Please use this identifier to cite or link to this item: https://hdl.handle.net/2440/105081
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Type: Journal article
Title: Thin-film flow in helically wound shallow channels of arbitrary cross-sectional shape
Author: Arnold, D.
Stokes, Y.
Green, J.
Citation: Physics of Fluids, 2017; 29(1):013102-1-013102-11
Publisher: American Institute of Physics
Issue Date: 2017
ISSN: 0031-9171
1089-7666
Statement of
Responsibility: 
D. J. Arnold, Y. M. Stokes, and J. E. F. Green
Abstract: We consider the steady, gravity-driven flow of a thin film of viscous fluid down a helically wound shallow channel of arbitrary cross-sectional shape with arbitrary torsion and curvature. This extends our previous work [D. J. Arnold et al., “Thin-film flow in helically-wound rectangular channels of arbitrary torsion and curvature,” J. Fluid Mech. 764, 76–94 (2015)] on channels of rectangular cross section. The Navier-Stokes equations are expressed in a novel, non-orthogonal coordinate system fitted to the channel bottom. By assuming that the channel depth is small compared to its width and that the fluid depth in the vertical direction is also small compared to its typical horizontal extent, we are able to solve for the velocity components and pressure analytically. Using these results, a differential equation for the free surface shape is obtained, which must in general be solved numerically. Motivated by the aim of understanding flows in static spiral particle separators used in mineral processing, we investigate the effect of cross-sectional shape on the secondary flow in the channel cross section. We show that the competition between gravity and inertia in non-rectangular channels is qualitatively similar to that in rectangular channels, but that the cross-sectional shape has a strong influence on the breakup of the secondary flow into multiple clockwise-rotating cells. This may be triggered by small changes to the channel geometry, such as one or more bumps in the channel bottom that are small relative to the fluid depth. In contrast to the secondary flow which is quite sensitive to small bumps in the channel bottom, the free-surface profile is relatively insensitive to these. The sensitivity of the flow to the channel geometry may have important implications for the design of efficient spiral particle separators.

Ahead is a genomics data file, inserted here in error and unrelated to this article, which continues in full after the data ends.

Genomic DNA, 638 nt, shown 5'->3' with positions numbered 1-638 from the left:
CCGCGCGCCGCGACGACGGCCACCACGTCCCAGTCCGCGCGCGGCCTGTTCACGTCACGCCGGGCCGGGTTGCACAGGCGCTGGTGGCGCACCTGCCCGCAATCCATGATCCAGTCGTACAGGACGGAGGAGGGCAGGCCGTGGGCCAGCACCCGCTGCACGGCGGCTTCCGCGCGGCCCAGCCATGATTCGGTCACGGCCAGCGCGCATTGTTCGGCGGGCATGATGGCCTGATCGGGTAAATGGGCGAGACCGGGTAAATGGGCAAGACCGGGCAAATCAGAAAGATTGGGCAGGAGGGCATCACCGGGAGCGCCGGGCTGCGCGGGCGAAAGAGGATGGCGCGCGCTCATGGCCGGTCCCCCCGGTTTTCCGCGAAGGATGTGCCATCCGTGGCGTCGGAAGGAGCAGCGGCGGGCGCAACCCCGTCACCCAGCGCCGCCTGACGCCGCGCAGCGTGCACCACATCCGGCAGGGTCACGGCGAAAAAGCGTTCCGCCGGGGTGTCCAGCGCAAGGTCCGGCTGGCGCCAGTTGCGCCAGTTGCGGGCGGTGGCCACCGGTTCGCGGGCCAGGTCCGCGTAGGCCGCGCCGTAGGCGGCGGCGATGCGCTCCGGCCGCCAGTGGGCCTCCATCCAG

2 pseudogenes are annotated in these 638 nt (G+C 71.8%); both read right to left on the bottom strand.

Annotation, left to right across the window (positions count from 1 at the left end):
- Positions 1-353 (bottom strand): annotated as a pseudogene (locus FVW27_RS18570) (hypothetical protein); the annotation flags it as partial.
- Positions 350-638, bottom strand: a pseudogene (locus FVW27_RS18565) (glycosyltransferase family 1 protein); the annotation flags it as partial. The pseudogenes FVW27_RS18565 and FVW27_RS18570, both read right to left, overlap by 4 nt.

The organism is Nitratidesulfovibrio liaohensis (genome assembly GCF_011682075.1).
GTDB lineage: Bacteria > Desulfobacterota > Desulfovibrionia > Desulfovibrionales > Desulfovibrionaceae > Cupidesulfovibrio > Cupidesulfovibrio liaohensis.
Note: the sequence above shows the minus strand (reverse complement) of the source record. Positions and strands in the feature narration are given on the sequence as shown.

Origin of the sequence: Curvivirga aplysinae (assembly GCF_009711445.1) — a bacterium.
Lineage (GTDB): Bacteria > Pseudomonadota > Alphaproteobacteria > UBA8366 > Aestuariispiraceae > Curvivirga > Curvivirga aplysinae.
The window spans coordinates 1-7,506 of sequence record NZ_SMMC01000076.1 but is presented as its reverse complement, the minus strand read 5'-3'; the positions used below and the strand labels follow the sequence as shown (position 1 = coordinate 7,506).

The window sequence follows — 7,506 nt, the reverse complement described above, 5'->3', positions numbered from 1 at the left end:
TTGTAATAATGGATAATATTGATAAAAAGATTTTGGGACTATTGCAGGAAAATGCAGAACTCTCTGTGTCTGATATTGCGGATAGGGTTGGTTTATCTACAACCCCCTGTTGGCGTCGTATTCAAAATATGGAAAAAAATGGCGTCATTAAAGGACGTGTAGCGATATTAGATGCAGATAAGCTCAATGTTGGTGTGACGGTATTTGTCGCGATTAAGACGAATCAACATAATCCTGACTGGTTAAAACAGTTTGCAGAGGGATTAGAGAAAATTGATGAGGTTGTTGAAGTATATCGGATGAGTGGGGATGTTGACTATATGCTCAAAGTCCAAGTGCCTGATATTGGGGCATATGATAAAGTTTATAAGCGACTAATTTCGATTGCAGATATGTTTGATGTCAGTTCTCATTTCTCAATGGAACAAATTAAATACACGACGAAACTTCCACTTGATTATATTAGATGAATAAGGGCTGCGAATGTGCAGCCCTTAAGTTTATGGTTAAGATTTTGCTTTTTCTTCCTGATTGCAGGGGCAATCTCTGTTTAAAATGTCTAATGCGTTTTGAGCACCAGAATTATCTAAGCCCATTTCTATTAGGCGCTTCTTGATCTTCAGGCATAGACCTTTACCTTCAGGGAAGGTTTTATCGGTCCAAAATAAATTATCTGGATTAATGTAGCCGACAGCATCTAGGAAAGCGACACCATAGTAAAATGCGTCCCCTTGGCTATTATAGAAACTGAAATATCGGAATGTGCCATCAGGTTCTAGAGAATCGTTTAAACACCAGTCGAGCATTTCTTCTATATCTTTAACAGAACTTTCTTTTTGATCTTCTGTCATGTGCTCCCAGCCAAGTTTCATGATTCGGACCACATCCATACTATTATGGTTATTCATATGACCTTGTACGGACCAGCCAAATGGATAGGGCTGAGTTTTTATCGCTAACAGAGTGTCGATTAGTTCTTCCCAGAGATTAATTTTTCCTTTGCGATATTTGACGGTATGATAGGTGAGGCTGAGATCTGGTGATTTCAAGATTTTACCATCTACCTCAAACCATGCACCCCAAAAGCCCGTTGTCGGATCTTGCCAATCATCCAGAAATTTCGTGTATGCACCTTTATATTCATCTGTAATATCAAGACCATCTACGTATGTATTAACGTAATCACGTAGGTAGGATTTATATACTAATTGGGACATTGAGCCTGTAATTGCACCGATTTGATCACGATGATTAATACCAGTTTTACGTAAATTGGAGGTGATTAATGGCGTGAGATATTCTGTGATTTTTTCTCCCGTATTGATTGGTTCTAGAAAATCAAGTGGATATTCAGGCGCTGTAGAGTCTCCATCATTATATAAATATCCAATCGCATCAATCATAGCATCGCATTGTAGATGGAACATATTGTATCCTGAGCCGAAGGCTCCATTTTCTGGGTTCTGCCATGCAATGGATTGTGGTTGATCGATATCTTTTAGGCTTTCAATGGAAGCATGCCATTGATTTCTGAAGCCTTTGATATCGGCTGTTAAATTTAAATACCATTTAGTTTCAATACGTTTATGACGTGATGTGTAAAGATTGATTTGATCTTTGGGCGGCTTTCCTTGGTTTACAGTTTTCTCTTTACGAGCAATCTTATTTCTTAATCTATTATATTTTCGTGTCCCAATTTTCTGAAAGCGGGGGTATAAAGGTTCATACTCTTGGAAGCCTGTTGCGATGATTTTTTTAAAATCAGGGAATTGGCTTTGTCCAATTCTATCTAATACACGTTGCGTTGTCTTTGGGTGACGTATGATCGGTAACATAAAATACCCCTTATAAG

Rights: © 2017 AIP Publishing
DOI: 10.1063/1.4973670
Grant ID: http://purl.org/au-research/grants/arc/DE130100031
http://purl.org/au-research/grants/arc/DP160102021
Appears in Collections:Aurora harvest 3
Mathematical Sciences publications

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